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The global retail revolution,fruiticulture and economic development in north-east Brazil.
journal contributionposted on 2023-06-08, 13:36 authored by Benjamin SelwynBenjamin Selwyn
Rapidly expanding world fruiticulture markets provide developing country producers with new income opportunities and much development literature and policy is orientated towards facilitating export production in these countries. However, it has been widely observed that the global retail revolution is accelerating the exclusion of small producers from export markets and (increasingly) from many domestic retail chains due to rising entry barriers. Small producers are thus often only able to sell their produce on to relatively low price ‘traditional’ markets. This paper is based on data collected from a recently emerged fruiticulture sector in north-east Brazil. It shows that (a) export fruiticulture does generate significant economic benefits, (b) that modern domestic retail markets are increasingly demanding and exclusionary, but also, and counter to much of the literature concerned with export promotion, that (c) small-farms producing fruiticulture products for ‘traditional’ domestic markets do generate positive local economic impacts. Policymakers should, therefore, consider new ways of assisting smaller producers to enter these markets.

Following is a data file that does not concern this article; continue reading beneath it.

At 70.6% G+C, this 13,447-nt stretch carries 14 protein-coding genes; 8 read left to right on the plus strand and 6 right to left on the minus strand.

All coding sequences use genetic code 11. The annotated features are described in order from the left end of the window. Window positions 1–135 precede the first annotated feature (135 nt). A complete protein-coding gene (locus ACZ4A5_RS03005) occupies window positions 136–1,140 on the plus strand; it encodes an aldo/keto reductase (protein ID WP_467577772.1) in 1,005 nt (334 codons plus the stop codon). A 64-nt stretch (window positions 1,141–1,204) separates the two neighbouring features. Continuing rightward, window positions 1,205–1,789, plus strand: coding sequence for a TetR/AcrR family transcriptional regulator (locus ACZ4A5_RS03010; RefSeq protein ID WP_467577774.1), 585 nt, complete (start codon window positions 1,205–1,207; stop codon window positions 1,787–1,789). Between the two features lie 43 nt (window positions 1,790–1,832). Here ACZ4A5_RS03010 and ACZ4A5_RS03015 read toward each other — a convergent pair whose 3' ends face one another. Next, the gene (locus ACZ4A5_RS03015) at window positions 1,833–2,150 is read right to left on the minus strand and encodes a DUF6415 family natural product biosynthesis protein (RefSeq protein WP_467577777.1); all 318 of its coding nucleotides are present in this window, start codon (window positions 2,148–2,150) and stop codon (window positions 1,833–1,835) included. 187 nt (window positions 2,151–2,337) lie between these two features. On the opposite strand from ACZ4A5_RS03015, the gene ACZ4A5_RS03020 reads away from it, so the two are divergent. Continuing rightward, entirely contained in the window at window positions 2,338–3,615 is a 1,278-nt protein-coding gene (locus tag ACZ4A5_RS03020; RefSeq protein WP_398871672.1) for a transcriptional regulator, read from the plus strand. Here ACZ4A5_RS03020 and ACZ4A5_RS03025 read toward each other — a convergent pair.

JournalReview of International Political Economy
PublisherTaylor & Francis
Department affiliated with
- International Relations Publications
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